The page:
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EIA’s Contradictory Oil And Gas Predictions For 2017

The recent drilling productivity report…

U.S. Has World’s Largest Oil Reserves

U.S. Rig

The U.S. holds more oil reserves than anyone else in the world, including Saudi Arabia, Russia, and Venezuela.

That conclusion comes from a new independent estimate from Rystad Energy, a Norwegian consultancy. Rystad estimates that the U.S. holds 264 billion barrels of oil, more than half of which is located in shale. That total exceeds the 256 billion barrels found in Russia, and the 212 billion barrels located in Saudi Arabia.

The findings are surprising, and go against conventional wisdom that Saudi Arabia and Venezuela hold the world’s largest oil reserves. The U.S. Energy Information Administration, for example, pegs Venezuela’s oil reserves at 298 billion barrels, the largest in the world. Rystad Energy says that these are inflated estimates because much of those reserves are not discovered. Instead, Rystad estimates that Venezuela only has about 95 billion barrels, which includes its estimate for undiscovered oil fields.

Moreover, Rystad argues that there are not uniform ways of measuring oil reserves from country to country. Some countries report proven reserves, using conservative estimates from existing oil fields. Other countries, like Venezuela, report undiscovered reserves. But Rystad applied similar metrics to all countries in its report to make comparisons easier. “An established standard approach for estimating reserves is applied to all fields in all countries, so reserves can be compared apple to apple across the world, both for OPEC and non-OPEC countries. Other public sources of global oil reserves, like the BP Statistical Review, are based on official reporting from national authorities, reporting reserves based on a diverse and opaque set of standards.” The latest assessment, Rystad argues, paints a more accurate portrait.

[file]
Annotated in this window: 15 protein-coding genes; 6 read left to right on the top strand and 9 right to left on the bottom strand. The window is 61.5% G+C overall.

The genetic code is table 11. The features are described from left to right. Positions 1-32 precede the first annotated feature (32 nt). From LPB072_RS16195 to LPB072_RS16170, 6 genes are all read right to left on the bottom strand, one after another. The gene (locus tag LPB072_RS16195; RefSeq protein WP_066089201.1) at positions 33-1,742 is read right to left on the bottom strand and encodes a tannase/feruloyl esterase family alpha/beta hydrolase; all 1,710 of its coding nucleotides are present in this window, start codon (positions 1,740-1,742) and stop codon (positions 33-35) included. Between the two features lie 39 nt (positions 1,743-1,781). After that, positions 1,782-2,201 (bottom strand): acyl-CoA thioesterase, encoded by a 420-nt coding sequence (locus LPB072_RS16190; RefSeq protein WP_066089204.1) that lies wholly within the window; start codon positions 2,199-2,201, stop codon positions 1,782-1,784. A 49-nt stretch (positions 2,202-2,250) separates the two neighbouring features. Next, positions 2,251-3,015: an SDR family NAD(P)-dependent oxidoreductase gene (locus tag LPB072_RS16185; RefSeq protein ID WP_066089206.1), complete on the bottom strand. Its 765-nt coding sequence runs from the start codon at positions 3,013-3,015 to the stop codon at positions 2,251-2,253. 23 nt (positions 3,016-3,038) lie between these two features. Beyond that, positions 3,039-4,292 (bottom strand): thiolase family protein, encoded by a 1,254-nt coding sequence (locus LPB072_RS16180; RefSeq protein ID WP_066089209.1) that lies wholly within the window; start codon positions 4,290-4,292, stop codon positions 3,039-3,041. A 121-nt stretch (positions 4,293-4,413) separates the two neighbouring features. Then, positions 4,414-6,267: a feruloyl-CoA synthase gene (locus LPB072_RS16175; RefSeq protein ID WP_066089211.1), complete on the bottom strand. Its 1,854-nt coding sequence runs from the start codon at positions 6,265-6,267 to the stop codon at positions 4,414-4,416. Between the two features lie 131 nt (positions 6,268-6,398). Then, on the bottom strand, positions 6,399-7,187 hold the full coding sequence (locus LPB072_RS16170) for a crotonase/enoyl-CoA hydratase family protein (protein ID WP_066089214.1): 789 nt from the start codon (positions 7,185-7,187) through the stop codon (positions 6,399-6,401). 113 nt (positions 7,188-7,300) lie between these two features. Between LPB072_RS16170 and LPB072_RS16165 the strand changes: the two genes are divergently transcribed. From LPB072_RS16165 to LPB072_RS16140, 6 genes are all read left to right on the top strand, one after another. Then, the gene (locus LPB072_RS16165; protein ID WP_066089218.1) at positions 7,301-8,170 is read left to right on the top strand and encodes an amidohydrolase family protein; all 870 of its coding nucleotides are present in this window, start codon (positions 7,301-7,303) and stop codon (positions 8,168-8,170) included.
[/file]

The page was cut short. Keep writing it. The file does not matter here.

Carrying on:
The U.S., then, sits atop with its oil reserves. Rystad notes that Texas alone could have 60 billion barrels of oil.

Over at Reuters, John Kemp uses the data to take a look at Saudi Arabia, long thought to have a vast and seemingly endless pool of oil upon which to draw. He notes that the Saudi government suddenly upgraded its oil reserve estimates from 170 billion barrels in 1987 to 260 billion barrels in 1989. Since then, Saudi oil reserves have been unchanged for more than 25 years at 260 billion barrels. As Kemp wryly puts it, “If the government data is accurate, the kingdom has managed the remarkable feat of exactly replacing each produced barrel with new discoveries or increased estimates of the amount recoverable from existing fields.” Related: Fresh Niger Delta Attacks Could Send Oil Prices Up

Of course, nobody knows the true extent of Saudi oil reserves, which is a closely guarded state secret. But the economic transformation initiated by the Deputy Crown Prince Mohammed bin Salman could start to change things. The prince has cited his plans to help steer the Saudi economy away from its dependence on oil sales. Part of that plan includes a partial IPO of Saudi Aramco, the state-owned oil company. Of course, part of any privatization would need to include a valuation of the company, and to properly assess the value of Aramco, the company would need to disclose more data on its reserves. Whether or not that happens remains to be seen.

Nevertheless, Rystad still puts the U.S. ahead of Saudi Arabia in oil reserves, at 264 billion barrels compared to Saudi’s 212 billion barrels.

The rankings change when simply looking at oil reserves from Proved + Probable (commonly referred to as “2P”), an estimate from existing oil fields. Saudi Arabia has 120 billion barrels of 2P oil reserves, compared to the U.S.’ 40 billion barrels.